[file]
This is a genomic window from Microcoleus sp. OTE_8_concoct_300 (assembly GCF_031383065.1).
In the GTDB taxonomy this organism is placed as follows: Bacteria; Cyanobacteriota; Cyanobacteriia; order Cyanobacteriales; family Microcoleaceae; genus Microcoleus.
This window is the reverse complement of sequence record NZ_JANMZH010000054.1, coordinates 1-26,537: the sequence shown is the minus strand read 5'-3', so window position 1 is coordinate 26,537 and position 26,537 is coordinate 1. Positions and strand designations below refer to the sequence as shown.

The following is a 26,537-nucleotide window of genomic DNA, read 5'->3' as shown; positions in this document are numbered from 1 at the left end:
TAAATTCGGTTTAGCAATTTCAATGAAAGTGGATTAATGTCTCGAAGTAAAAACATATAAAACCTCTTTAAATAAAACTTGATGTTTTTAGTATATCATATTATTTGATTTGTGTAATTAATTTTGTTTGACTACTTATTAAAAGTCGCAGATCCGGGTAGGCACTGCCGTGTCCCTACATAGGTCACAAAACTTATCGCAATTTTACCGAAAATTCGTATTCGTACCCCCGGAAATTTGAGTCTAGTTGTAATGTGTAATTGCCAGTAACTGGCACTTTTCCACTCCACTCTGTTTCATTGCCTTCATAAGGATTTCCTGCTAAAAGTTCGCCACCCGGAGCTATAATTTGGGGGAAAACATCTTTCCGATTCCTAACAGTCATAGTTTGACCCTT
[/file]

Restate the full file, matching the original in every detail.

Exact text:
This is a genomic window from Microcoleus sp. OTE_8_concoct_300 (assembly GCF_031383065.1).
In the GTDB taxonomy this organism is placed as follows: Bacteria; Cyanobacteriota; Cyanobacteriia; order Cyanobacteriales; family Microcoleaceae; genus Microcoleus.
This window is the reverse complement of sequence record NZ_JANMZH010000054.1, coordinates 1-26,537: the sequence shown is the minus strand read 5'-3', so window position 1 is coordinate 26,537 and position 26,537 is coordinate 1. Positions and strand designations below refer to the sequence as shown.

The following is a 26,537-nucleotide window of genomic DNA, read 5'->3' as shown; positions in this document are numbered from 1 at the left end:
TAAATTCGGTTTAGCAATTTCAATGAAAGTGGATTAATGTCTCGAAGTAAAAACATATAAAACCTCTTTAAATAAAACTTGATGTTTTTAGTATATCATATTATTTGATTTGTGTAATTAATTTTGTTTGACTACTTATTAAAAGTCGCAGATCCGGGTAGGCACTGCCGTGTCCCTACATAGGTCACAAAACTTATCGCAATTTTACCGAAAATTCGTATTCGTACCCCCGGAAATTTGAGTCTAGTTGTAATGTGTAATTGCCAGTAACTGGCACTTTTCCACTCCACTCTGTTTCATTGCCTTCATAAGGATTTCCTGCTAAAAGTTCGCCACCCGGAGCTATAATTTGGGGGAAAACATCTTTCCGATTCCTAACAGTCATAGTTTGACCCTT